Nature Next Door
Cities and Trees in the American Northeast
Publication Year: 2012
Published by: University of Washington Press
Title Page, Copyright, Dedication
Foreword: The Once and Future Forest
In 1983, I published a small volume entitled Changes in the Land: Indians, Colonists, and the Ecology of New England. That book is now nearly thirty years old, making it an early contribution to what is now regarded as the first generation of environmental history writing in the United States. In it, I told...
This book was only possible because of the generosity of many friends, relatives, colleagues, advisors, teachers, mentors, students, librarians, archivists, neighbors, and strangers. I want to thank everyone who had a hand in shaping the work and in seeing that I completed it, even though it will be...
A Note on the Maps
The forest cover maps and reforestation statistics in this volume draw on data from multiple sources, the most important of which are Charles S. Sargent’s Report on the Forests of North America (exclusive of Mexico), Tenth Census of the United States, 1880 (Washington, D.C.: Government Printing...
Introduction: The City and the Trees
Every May, before the city heat became unbearable, Philadelphia lawyer Herbert Welsh packed a small backpack, a blanket, some snacks, and his umbrella and headed off from his fashionable neighborhood in Germantown for a five-hundred-mile walk to New Hampshire...
1. Water and Woods in Pennsylvania
Walking through the ancient hemlock grove in the bottom of a remote valley in Pennsylvania’s Huntingdon County, hikers in the 1890s may have wondered why a patch of tall evergreens was still standing when nearly everything nearby had been cut down. This area...
2. New Hampshire Watersheds, Viewsheds, and Timber
As August gave way to September in 1909 and Lake Sunapee vacationers were closing up their summer houses before returning to Boston, New York, Philadelphia, or Washington, D.C., Philadelphia lawyer Herbert Welsh noticed that loggers were cutting down trees on the...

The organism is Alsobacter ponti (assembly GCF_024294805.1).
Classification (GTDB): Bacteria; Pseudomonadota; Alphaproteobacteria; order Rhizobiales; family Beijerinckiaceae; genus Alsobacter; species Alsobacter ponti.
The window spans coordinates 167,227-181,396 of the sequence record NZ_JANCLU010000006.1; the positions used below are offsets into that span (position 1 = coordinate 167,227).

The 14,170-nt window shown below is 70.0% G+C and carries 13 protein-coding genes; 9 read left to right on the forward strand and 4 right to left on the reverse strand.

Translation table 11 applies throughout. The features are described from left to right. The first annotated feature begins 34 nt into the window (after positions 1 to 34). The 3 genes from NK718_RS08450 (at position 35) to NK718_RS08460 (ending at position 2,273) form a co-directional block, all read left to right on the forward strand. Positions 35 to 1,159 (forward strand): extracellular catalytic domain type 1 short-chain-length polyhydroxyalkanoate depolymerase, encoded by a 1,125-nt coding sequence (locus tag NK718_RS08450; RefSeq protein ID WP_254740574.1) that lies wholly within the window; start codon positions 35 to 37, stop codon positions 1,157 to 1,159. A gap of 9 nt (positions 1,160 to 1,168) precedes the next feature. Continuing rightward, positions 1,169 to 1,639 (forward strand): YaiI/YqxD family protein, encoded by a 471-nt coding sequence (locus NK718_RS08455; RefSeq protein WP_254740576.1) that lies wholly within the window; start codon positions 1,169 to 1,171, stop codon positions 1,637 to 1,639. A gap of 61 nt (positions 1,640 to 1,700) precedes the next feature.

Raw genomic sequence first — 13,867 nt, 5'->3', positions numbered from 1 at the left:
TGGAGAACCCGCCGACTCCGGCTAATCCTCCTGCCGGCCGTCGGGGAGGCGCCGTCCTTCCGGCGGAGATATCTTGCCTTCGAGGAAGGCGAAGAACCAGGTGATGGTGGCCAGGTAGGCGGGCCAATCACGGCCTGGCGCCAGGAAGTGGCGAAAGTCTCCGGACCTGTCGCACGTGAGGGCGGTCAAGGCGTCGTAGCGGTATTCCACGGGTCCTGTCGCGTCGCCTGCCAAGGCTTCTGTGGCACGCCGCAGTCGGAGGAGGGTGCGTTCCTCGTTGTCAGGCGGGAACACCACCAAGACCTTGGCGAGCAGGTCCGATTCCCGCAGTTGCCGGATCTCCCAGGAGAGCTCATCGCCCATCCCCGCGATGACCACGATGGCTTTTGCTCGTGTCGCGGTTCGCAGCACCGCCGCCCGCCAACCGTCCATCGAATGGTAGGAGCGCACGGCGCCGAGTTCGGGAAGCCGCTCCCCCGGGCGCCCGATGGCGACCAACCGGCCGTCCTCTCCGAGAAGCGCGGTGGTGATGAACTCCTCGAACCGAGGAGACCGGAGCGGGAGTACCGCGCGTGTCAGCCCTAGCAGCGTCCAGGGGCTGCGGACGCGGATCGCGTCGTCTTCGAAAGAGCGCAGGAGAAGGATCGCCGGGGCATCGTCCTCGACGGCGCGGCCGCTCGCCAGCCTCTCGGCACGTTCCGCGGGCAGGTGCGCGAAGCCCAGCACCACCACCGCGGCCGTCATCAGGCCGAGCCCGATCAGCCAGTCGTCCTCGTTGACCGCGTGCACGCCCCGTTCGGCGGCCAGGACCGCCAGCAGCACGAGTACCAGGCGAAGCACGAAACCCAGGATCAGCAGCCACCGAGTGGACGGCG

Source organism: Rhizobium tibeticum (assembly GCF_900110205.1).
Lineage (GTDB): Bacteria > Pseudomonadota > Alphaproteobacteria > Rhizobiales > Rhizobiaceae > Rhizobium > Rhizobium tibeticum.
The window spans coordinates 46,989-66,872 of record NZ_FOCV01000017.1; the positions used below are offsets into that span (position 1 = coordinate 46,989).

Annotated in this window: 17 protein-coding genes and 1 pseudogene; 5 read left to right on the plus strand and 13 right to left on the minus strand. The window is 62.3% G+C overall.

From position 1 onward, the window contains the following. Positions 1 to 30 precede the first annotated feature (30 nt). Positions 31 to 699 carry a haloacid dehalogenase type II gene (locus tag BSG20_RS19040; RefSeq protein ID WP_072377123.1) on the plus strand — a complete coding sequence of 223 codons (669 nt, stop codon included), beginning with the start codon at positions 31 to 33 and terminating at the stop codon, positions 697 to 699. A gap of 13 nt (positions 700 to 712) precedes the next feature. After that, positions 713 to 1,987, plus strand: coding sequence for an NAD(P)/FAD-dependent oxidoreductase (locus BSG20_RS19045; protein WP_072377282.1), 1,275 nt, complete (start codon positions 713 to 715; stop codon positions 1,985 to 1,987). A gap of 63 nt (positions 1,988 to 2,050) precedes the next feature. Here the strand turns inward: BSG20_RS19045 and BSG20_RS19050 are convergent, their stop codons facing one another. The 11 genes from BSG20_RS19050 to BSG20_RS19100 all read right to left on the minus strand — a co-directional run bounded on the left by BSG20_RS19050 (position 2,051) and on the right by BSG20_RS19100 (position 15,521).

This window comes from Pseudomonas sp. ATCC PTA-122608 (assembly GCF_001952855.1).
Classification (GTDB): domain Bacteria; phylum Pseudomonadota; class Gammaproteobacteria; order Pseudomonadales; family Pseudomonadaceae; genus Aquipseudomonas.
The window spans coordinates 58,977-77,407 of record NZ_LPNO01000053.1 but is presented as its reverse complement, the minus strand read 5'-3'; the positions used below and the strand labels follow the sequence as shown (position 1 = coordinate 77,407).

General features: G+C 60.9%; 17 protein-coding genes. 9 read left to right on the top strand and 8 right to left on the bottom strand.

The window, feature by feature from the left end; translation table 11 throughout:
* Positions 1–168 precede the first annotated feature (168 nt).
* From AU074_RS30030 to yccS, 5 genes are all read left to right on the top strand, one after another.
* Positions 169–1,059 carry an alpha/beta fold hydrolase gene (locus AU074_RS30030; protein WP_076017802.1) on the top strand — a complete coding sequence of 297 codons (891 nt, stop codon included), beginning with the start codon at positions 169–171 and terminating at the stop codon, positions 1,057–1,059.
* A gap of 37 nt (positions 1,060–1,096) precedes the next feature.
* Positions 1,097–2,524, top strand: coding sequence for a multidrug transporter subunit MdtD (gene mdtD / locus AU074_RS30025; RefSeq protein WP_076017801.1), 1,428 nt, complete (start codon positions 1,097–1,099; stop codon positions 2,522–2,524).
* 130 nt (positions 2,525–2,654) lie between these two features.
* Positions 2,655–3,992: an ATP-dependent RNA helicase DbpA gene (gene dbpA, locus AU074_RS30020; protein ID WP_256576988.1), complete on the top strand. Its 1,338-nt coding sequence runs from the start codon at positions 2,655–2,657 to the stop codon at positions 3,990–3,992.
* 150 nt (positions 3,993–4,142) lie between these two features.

3. Packaging the Forested Farm in Vermont
Where New Hampshire is rugged and refined, Vermont is homey and pure. Along Highway 89 from Concord to Montpelier, the view changes. In New Hampshire, tall evergreens shroud the road, allowing no vista beyond the trees. Across the Connecticut River in...
4. Who Owns Maine’s Trees?
In May 1895, Cornelia “Fly Rod” Crosby sat tying flies in a Maine cabin, admiring the mounted deer and moose heads that adorned the cabin walls and handing out pamphlets to passersby. The cabin was a modest one, a mere ten-by-thirteen-foot structure of peeled logs, but it...
5. Fractured Forests and the Future of Northeastern Trees
In July 2009, a black bear snacked on a pet rabbit in Passaic County, New Jersey. “The bear was just sauntering down the street,” said Luiz Katz, who saw the bear loping through the neighborhood before it crushed an outdoor rabbit cage, scooped up the pet, and headed back into the...
Further Reading, Back Cover
Publication Year: 2012
OCLC Number: 813286411
MUSE Marc Record: Download for Nature Next Door